Tony Hayward Will Leave Glencore by 2022 After One More Term
(Bloomberg) -- Glencore Plc, the world’s top commodities trader, said Tony Hayward will step down as chairman at the latest by next year’s annual general meeting, after overseeing the appointment of its first new CEO in 20 years.
Hayward’s departure as chairman had been expected, given he’s held a board role for more than nine years, a period longer than recommended under U.K. governance code. Yet the company said Thursday that the board supported him staying another year, to oversee the once-in-a-generation change in leadership at the company, as well as navigate multiple ongoing legal probes.
The appointment of a new chairman, which Glencore says is underway, will add to changes at the top of the company. Chief Executive Officer Ivan Glasenberg is stepping down this year, after two decades in charge, and will be replaced by hand-picked successor Gary Nagle. A raft of other senior executives who became billionaires when the company floated in 2011 have also left in recent years.
Hayward previously faced opposition ahead of last year’s AGM, when U.K.-based Pensions & Investment Research Consultants urged shareholders to vote against his reappointment, questioning his independence after a lengthy spell at Glencore.
The change also comes amid a wider shake up of management in the mining industry. Rio Tinto Group is also looking for a new chair after Simon Thompson said he would stand down next year following his handling of the destruction of heritage sites in Australia that already cost the company’s CEO his job.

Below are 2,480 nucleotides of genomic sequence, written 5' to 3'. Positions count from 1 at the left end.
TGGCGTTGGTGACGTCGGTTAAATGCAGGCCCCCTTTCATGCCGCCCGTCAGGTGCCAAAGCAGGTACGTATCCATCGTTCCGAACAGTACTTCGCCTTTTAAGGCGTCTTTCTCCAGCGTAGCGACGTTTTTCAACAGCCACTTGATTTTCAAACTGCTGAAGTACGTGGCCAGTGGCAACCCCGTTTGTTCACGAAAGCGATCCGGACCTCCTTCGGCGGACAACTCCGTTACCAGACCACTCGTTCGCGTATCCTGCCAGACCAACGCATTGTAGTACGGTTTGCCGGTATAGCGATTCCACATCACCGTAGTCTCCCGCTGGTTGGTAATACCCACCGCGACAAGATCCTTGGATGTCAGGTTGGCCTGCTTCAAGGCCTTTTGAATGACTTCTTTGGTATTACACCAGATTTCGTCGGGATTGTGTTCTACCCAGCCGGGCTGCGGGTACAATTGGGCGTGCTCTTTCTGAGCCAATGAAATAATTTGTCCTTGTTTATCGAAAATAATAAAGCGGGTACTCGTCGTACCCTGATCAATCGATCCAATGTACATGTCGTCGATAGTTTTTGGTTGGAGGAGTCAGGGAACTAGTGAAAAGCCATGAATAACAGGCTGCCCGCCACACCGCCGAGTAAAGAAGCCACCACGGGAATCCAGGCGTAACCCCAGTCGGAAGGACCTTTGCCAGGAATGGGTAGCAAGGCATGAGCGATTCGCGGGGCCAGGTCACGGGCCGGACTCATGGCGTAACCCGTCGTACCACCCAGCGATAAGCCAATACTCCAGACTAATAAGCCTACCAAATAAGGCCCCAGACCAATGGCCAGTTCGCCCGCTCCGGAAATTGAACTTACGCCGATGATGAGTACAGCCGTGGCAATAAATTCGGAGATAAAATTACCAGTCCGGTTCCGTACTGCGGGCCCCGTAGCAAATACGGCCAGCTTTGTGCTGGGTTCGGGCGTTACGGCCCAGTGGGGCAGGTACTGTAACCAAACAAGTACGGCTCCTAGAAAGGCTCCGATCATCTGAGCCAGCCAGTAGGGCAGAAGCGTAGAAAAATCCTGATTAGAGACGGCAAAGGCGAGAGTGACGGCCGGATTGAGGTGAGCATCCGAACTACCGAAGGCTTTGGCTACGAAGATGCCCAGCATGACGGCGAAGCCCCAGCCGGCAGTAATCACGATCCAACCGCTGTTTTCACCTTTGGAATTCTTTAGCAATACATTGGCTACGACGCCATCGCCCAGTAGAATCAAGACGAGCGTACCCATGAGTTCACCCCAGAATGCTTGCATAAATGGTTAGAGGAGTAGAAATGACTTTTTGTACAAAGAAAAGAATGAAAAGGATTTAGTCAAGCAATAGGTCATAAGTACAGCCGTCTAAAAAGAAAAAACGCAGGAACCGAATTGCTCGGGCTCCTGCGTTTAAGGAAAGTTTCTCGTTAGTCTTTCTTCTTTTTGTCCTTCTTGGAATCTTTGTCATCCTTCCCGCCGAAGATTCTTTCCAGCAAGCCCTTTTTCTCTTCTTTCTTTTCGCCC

Hayward joined Glencore’s board in 2011 and was appointed interim chairman in 2013, before getting the post full-time the following year.
He’d previously been the CEO of oil major BP Plc, but resigned in 2010 following the Gulf of Mexico oil spill, when 11 workers on the Deepwater Horizon oil platform died following the blowout of a well that led to the worst offshore oil spill in U.S. history and which cost the company $70 billion in penalties.
Glencore also said Thursday that Hayward’s extension will allow him to continue to oversee the multiple probes it’s facing, including from the U.S. Department of Justice for possible money laundering and corruption. Analysts have speculated that the investigation is likely to be completed this year.
Glasenberg has already ruled himself out of being chairman, saying that once he retires he doesn’t plan to have any role in the mining industry other than remaining as a key shareholder of Glencore.
The company recently also made board changes, appointing former Anglo American Plc CEO Cynthia Carroll, who became Glencore’s third female director. It only appointed its first woman in 2014, when it was the last company left on the U.K.’s FTSE 100 Index with an all-male board.
Glencore announced how much new CEO Nagle will get paid. Unlike Glasenberg, who is the second-biggest shareholder and receives significant dividend payments, Nagle will be more dependent on his salary.
Nagle will earn a base salary with benefits of about $1.9 million a year, with a maximum total compensation of $10.4 million. Still, the company said given that much of this will be held back until two years after his employment ends, the most he can receive in a year is $6.4 million. That’s below what most of his peers receive, Glencore said.
Glasenberg’s salary and benefits totaled about $1.5 million a year and he waived any rights to a bonus. It’s not yet clear how many shares Nagle owns in the company.
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